Monday, December 03, 2012

Need to Find a New Putting Stroke?

The R&A and USGA have tentatively banned the use of a putter anchored on one's body, effective January 1, 2016. So if you put your putter against your belly or chest and have a fulcrum point, then that's considered an anchor and will be prohibited. You can brace the putter grip against your wrist, like Matt Kuchar, and that will still be allowed. You can also still use the longer putters, but you have to freely swing the putter without it being against your body at a fulcrum point.

The rationale for the ban is a putting stroke is supposed to be a swing and without an anchoring point. I understand the rationale, but I wonder why the R&A and USGA waited so long to ban this style of putting if they felt that a putting stroke should be a swing. Former Tour Pro and past Ryder Captain, Paul Azinger, used the now-banned putting style in the 90's and the governing boards were silent for the past two decades.

Keegan Bradley was heckled by a spectator and called a cheater during Tiger's tournament on Sunday. Today the USGA release a statement that Keegan and others using that style are not cheaters and are allowed under the rules to have that putting stroke.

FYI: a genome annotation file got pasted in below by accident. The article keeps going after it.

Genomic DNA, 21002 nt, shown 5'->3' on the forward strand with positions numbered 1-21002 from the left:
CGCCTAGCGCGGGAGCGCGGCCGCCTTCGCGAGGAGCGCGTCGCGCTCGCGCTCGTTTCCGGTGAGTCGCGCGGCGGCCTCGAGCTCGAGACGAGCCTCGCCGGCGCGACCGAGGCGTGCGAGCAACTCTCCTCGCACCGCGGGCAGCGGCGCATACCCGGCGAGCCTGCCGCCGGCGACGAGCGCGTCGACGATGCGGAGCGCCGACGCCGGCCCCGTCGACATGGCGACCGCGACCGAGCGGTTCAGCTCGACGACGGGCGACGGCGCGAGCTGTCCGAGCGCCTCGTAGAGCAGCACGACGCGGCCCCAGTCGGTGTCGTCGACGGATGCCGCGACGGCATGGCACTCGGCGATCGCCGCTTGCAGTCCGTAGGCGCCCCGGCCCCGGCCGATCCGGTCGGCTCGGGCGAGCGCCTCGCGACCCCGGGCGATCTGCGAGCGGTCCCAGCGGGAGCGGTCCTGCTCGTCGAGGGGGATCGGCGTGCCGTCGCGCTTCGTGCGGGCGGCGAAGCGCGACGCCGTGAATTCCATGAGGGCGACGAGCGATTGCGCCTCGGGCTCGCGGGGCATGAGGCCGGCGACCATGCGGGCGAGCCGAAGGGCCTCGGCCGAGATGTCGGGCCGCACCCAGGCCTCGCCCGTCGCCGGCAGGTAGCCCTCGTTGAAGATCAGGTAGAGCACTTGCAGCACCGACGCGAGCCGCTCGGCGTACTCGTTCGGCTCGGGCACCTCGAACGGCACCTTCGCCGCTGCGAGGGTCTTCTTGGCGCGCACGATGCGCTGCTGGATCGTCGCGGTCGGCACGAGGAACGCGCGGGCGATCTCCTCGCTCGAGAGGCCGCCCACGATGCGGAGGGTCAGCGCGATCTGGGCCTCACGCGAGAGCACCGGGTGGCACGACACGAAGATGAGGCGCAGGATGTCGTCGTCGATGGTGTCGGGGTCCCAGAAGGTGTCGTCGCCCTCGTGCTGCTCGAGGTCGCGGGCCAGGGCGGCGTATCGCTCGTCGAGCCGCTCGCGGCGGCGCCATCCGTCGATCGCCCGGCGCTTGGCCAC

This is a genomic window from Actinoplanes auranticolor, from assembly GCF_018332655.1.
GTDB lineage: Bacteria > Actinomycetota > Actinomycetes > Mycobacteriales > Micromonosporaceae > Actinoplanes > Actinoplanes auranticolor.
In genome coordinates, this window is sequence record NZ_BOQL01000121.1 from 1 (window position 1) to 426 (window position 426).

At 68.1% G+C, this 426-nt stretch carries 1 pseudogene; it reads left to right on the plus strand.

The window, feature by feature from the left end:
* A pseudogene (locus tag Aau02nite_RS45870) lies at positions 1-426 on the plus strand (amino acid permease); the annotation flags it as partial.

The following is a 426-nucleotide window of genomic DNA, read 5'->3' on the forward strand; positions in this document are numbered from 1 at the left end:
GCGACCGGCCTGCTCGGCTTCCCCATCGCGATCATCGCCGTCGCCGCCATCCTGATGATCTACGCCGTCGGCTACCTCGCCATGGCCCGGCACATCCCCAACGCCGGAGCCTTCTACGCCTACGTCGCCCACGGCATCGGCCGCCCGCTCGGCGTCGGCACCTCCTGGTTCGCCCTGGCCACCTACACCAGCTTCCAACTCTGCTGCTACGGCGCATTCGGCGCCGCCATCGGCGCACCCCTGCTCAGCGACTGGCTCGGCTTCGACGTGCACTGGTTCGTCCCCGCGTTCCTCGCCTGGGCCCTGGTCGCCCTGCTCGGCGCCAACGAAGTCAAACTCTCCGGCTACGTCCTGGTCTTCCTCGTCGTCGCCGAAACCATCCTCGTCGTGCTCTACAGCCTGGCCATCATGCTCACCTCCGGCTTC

What to do if you use that putting style and are playing business-golf? Since anchor putting will be banned in 2016, you'll need to practice using a short putter. And when you play business-golf, you're not trying to shoot your personal best round. So I suggest if you're playing a client or prospect who leans toward being a traditionalist, I'd use your short putter. You don't want to give the impression or hint of being a cheater to a client or prospect. This way you avoid the possibility of damaging your business relationship.

If weather permits, go enjoy a round of winter golf!

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